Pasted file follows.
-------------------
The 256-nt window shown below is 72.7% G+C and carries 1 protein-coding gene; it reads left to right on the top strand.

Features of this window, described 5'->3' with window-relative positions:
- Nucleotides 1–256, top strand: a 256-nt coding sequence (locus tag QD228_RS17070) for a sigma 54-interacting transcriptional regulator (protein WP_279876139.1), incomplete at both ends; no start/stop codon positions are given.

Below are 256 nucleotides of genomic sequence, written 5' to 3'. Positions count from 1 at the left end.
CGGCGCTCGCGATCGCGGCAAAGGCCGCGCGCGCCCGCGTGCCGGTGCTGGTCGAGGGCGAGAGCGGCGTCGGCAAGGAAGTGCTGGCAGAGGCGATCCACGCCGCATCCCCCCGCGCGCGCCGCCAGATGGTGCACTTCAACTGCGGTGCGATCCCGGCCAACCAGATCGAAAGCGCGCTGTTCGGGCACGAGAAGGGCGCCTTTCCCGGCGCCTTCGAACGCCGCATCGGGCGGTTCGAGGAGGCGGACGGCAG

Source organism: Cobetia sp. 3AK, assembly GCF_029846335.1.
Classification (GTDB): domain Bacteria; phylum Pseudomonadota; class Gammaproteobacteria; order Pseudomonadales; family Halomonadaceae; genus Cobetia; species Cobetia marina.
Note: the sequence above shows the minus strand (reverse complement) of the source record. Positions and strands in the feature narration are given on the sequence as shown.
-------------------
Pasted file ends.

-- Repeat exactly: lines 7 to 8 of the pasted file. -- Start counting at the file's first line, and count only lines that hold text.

Classification (GTDB): domain Bacteria; phylum Pseudomonadota; class Gammaproteobacteria; order Pseudomonadales; family Halomonadaceae; genus Cobetia; species Cobetia marina.
Note: the sequence above shows the minus strand (reverse complement) of the source record. Positions and strands in the feature narration are given on the sequence as shown.